Where Is the Adrenal Gland and What does it do?

By: Michael Lam, MD, MPH


An x-ray illustration to show where is the adrenal glandWhen discussing the adrenals, it is helpful to know exactly where is the adrenal gland located. So, where is the adrenal gland? The adrenal glands are two walnut-sized endocrine organs that sit on top of your kidneys. Also known as the suprarenal glands, these two organs are responsible for the production of a variety of hormones, notably cortisol, aldosterone, norepinephrine, and epinephrine (also called adrenaline). The glands are made up of two distinct layers. The outer layer is called the adrenal cortex, which produces the glucocorticoids, and the inner portion is called the adrenal medulla, which produces catecholamines such as norepinephrine and epinephrine.

These hormones have different functions throughout the body; but notably, most of them are stress response hormones. Where is the adrenal gland is not as essential as knowing what the function of the adrenal glands are. The adrenal glands are the stress control center for the body. When either physical or mental stress is experienced, cortisol, norepinephrine, and epinephrine are released depending on the degree of the stress. In normal day-to-day activities, cortisol is the dominant hormone that keeps the body in balance. It helps raise blood sugar, fights inflammation, and constricts blood vessels, among other functions. These effects help the body maintain homeostasis and stay in balance when stress threatens to destabilize the body.

Anatomy – Where is the Adrenal Gland?

Where is the adrenal gland, the source of adrenaline for the fight or flight responseThe catecholamines, norepinephrine and adrenaline (for which the adrenal glands are most well known for), are much more powerful stress response hormones and are famous for the fight-or-flight response to moments of extreme stress. The rush of energy and the on-your-toes feeling is a function of these hormones priming your body for immediate action to ensure survival.

Knowing where the adrenal gland is located is vital to knowing how to maintain optimal adrenal health. Now keeping the adrenal glands in good health is important to maintaining the right levels of these hormones. To see what effect imbalances might have, let’s take a look at conditions that can affect them.

Adrenal insufficiency, or Addison’s disease, is a condition of deficient production of glucocorticoids. This can result in low blood pressure, loss of sodium in urine leading to salt cravings, hypoglycemia or low blood sugar, and dizziness upon standing, among other symptoms. Sufferers are also susceptible to adrenal crises in which the adrenal glands cannot produce enough cortisol to respond to physiological stress; this can be fatal.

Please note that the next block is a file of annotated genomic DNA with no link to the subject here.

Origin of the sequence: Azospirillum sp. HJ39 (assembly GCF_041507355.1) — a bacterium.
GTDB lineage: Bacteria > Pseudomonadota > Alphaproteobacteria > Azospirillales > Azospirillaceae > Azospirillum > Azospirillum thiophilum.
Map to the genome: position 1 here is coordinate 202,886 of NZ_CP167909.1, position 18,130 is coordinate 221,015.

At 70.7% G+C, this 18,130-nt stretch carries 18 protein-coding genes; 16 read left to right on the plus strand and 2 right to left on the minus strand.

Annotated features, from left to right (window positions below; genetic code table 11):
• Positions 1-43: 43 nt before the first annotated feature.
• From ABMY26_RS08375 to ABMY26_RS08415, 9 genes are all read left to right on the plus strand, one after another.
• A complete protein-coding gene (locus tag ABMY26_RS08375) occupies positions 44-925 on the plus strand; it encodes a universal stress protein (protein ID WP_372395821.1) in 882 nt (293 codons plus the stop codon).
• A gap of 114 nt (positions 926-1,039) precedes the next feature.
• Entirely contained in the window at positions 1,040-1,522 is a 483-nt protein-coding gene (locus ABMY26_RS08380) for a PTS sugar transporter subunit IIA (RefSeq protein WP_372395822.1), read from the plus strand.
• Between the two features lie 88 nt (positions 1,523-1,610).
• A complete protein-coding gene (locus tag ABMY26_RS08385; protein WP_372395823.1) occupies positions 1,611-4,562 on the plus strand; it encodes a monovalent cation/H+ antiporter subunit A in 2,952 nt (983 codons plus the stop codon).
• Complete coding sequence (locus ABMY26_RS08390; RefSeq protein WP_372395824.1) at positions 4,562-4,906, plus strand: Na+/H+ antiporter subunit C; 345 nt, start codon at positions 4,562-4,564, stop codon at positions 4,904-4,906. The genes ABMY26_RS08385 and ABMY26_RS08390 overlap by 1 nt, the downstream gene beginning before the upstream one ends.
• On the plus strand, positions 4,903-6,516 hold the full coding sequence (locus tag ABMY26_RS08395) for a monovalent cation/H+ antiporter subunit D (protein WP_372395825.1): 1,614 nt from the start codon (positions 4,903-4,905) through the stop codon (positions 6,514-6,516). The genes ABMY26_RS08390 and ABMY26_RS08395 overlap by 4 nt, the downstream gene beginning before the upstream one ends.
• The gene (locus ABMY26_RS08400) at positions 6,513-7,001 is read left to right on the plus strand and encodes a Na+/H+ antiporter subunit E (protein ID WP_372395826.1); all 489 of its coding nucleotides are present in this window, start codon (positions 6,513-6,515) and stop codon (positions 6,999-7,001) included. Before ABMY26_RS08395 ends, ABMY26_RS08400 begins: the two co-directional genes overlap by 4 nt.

On the other end of the spectrum we have Cushing’s Syndrome, in which cortisol is overproduced. This leads to symptoms including obesity, diabetes, high blood pressure, depression, and excess body hair.

Other diseases and afflictions can also affect the adrenal glands and lead to an oversupply or deficiency of the hormones it produces, leading to a wide range of symptoms throughout the body. In most cases, these conditions are relatively rare, but there is one condition that is at the same time, both very common and too often ignored. This condition is Adrenal Fatigue Syndrome.

Where is the adrenal gland and why is it importantAdrenal Fatigue Syndrome is a condition where the adrenal glands, overworked for too long as a result of chronic stress, begin to break down and lose functionality. This gives rise to a medley of symptoms starting with constant fatigue, anxiety, insomnia, and frequent infections, hypothyroidism, and many others. Most people experience chronic stress of some kind at one point or another during their lives, and nearly everyone is at risk. People with Adrenal Fatigue Syndrome are often unaware of their condition and mask the symptoms with energy drinks and sleep aids. In its early stages, it is easily reversible, but when the condition worsens and becomes more advanced, recovery is far more tricky. Anyone who has had a history of stress and is experiencing some of these symptoms, should educate themselves on the signs of Adrenal Fatigue Syndrome. It would do them well to make some adrenal fatigue specific dietary and lifestyle changes to reduce stress and improve nutrition to ensure good adrenal health.

The adrenals and Adrenal Fatigue Syndrome also play into a bigger stress response within our body called the Neuroendocrine Metabolic Stress Response. Cortisol plays a large role in this as the NEM Stress Response relates to hormones released during stress such as cortisol, inflammation that occurs, our metabolism increasing, detoxification strategies our body utilizes to manage toxins, and organ response such as heart rate and breathing rate increasing. It also triggers neurotransmitter release to our brain responds to stress in a “fight or flight” situation. As in adrenal fatigue, when there is an imbalance in the NEM Stress Response, there are huge effects on our body, such as over-use of one system as the detriment of another.


An x-ray illustration to show where is the adrenal gland

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Dear Dr. Lam

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